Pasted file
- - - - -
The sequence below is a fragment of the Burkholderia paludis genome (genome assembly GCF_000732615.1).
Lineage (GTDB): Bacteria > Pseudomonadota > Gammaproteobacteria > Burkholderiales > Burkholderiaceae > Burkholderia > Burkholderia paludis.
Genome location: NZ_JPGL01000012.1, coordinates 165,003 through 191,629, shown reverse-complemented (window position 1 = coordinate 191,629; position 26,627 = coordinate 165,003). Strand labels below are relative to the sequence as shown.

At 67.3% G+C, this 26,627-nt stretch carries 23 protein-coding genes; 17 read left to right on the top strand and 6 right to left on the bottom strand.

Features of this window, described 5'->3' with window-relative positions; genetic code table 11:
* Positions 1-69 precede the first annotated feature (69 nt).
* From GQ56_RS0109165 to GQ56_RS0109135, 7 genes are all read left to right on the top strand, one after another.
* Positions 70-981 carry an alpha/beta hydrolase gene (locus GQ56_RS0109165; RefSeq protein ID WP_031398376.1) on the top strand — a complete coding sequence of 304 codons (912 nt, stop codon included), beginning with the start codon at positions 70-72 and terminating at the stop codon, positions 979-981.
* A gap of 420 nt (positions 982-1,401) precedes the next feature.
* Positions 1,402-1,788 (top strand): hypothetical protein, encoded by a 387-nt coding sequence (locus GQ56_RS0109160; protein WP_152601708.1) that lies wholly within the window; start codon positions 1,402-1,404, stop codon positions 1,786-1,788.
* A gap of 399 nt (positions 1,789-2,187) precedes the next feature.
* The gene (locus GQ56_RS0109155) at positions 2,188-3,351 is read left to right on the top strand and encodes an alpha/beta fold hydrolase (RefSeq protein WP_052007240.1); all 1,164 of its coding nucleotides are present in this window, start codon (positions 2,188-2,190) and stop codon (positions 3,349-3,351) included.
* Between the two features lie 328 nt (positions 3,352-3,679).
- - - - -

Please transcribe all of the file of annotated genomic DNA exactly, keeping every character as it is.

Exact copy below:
The sequence below is a fragment of the Burkholderia paludis genome (genome assembly GCF_000732615.1).
Lineage (GTDB): Bacteria > Pseudomonadota > Gammaproteobacteria > Burkholderiales > Burkholderiaceae > Burkholderia > Burkholderia paludis.
Genome location: NZ_JPGL01000012.1, coordinates 165,003 through 191,629, shown reverse-complemented (window position 1 = coordinate 191,629; position 26,627 = coordinate 165,003). Strand labels below are relative to the sequence as shown.

At 67.3% G+C, this 26,627-nt stretch carries 23 protein-coding genes; 17 read left to right on the top strand and 6 right to left on the bottom strand.

Features of this window, described 5'->3' with window-relative positions; genetic code table 11:
* Positions 1-69 precede the first annotated feature (69 nt).
* From GQ56_RS0109165 to GQ56_RS0109135, 7 genes are all read left to right on the top strand, one after another.
* Positions 70-981 carry an alpha/beta hydrolase gene (locus GQ56_RS0109165; RefSeq protein ID WP_031398376.1) on the top strand — a complete coding sequence of 304 codons (912 nt, stop codon included), beginning with the start codon at positions 70-72 and terminating at the stop codon, positions 979-981.
* A gap of 420 nt (positions 982-1,401) precedes the next feature.
* Positions 1,402-1,788 (top strand): hypothetical protein, encoded by a 387-nt coding sequence (locus GQ56_RS0109160; protein WP_152601708.1) that lies wholly within the window; start codon positions 1,402-1,404, stop codon positions 1,786-1,788.
* A gap of 399 nt (positions 1,789-2,187) precedes the next feature.
* The gene (locus GQ56_RS0109155) at positions 2,188-3,351 is read left to right on the top strand and encodes an alpha/beta fold hydrolase (RefSeq protein WP_052007240.1); all 1,164 of its coding nucleotides are present in this window, start codon (positions 2,188-2,190) and stop codon (positions 3,349-3,351) included.
* Between the two features lie 328 nt (positions 3,352-3,679).